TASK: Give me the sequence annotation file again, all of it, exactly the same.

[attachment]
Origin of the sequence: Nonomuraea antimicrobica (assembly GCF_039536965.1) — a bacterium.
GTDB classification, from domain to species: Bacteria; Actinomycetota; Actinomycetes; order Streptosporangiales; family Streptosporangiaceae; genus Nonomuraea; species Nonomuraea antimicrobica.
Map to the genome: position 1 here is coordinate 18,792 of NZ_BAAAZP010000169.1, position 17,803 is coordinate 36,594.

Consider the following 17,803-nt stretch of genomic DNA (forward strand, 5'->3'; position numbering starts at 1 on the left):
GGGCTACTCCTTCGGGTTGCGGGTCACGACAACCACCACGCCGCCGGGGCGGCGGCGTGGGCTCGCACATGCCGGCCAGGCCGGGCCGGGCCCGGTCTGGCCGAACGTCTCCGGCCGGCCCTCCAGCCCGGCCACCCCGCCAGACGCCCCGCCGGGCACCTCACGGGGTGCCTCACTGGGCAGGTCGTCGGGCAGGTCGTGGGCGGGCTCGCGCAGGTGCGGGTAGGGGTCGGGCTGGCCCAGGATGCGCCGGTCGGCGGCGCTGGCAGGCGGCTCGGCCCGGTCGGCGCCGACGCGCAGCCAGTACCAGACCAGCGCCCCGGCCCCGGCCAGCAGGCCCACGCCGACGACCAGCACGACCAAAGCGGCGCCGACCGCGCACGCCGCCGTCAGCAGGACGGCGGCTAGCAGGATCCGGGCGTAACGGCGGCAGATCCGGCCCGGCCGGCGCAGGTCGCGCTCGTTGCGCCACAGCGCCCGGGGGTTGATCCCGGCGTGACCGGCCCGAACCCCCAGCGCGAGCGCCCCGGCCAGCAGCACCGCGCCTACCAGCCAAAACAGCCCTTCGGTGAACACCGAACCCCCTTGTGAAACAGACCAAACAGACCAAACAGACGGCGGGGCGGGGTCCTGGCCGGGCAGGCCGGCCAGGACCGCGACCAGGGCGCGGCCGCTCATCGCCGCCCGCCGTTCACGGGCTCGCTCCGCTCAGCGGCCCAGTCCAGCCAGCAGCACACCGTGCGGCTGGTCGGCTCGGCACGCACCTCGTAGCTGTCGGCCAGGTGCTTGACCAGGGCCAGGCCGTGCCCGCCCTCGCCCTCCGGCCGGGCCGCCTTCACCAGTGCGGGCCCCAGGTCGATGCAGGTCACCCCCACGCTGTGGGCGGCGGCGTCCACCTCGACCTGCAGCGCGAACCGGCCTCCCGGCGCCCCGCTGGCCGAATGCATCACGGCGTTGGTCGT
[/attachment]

Origin of the sequence: Nonomuraea antimicrobica (assembly GCF_039536965.1) — a bacterium.
GTDB classification, from domain to species: Bacteria; Actinomycetota; Actinomycetes; order Streptosporangiales; family Streptosporangiaceae; genus Nonomuraea; species Nonomuraea antimicrobica.
Map to the genome: position 1 here is coordinate 18,792 of NZ_BAAAZP010000169.1, position 17,803 is coordinate 36,594.

Consider the following 17,803-nt stretch of genomic DNA (forward strand, 5'->3'; position numbering starts at 1 on the left):
GGGCTACTCCTTCGGGTTGCGGGTCACGACAACCACCACGCCGCCGGGGCGGCGGCGTGGGCTCGCACATGCCGGCCAGGCCGGGCCGGGCCCGGTCTGGCCGAACGTCTCCGGCCGGCCCTCCAGCCCGGCCACCCCGCCAGACGCCCCGCCGGGCACCTCACGGGGTGCCTCACTGGGCAGGTCGTCGGGCAGGTCGTGGGCGGGCTCGCGCAGGTGCGGGTAGGGGTCGGGCTGGCCCAGGATGCGCCGGTCGGCGGCGCTGGCAGGCGGCTCGGCCCGGTCGGCGCCGACGCGCAGCCAGTACCAGACCAGCGCCCCGGCCCCGGCCAGCAGGCCCACGCCGACGACCAGCACGACCAAAGCGGCGCCGACCGCGCACGCCGCCGTCAGCAGGACGGCGGCTAGCAGGATCCGGGCGTAACGGCGGCAGATCCGGCCCGGCCGGCGCAGGTCGCGCTCGTTGCGCCACAGCGCCCGGGGGTTGATCCCGGCGTGACCGGCCCGAACCCCCAGCGCGAGCGCCCCGGCCAGCAGCACCGCGCCTACCAGCCAAAACAGCCCTTCGGTGAACACCGAACCCCCTTGTGAAACAGACCAAACAGACCAAACAGACGGCGGGGCGGGGTCCTGGCCGGGCAGGCCGGCCAGGACCGCGACCAGGGCGCGGCCGCTCATCGCCGCCCGCCGTTCACGGGCTCGCTCCGCTCAGCGGCCCAGTCCAGCCAGCAGCACACCGTGCGGCTGGTCGGCTCGGCACGCACCTCGTAGCTGTCGGCCAGGTGCTTGACCAGGGCCAGGCCGTGCCCGCCCTCGCCCTCCGGCCGGGCCGCCTTCACCAGTGCGGGCCCCAGGTCGATGCAGGTCACCCCCACGCTGTGGGCGGCGGCGTCCACCTCGACCTGCAGCGCGAACCGGCCTCCCGGCGCCCCGCTGGCCGAATGCATCACGGCGTTGGTCGT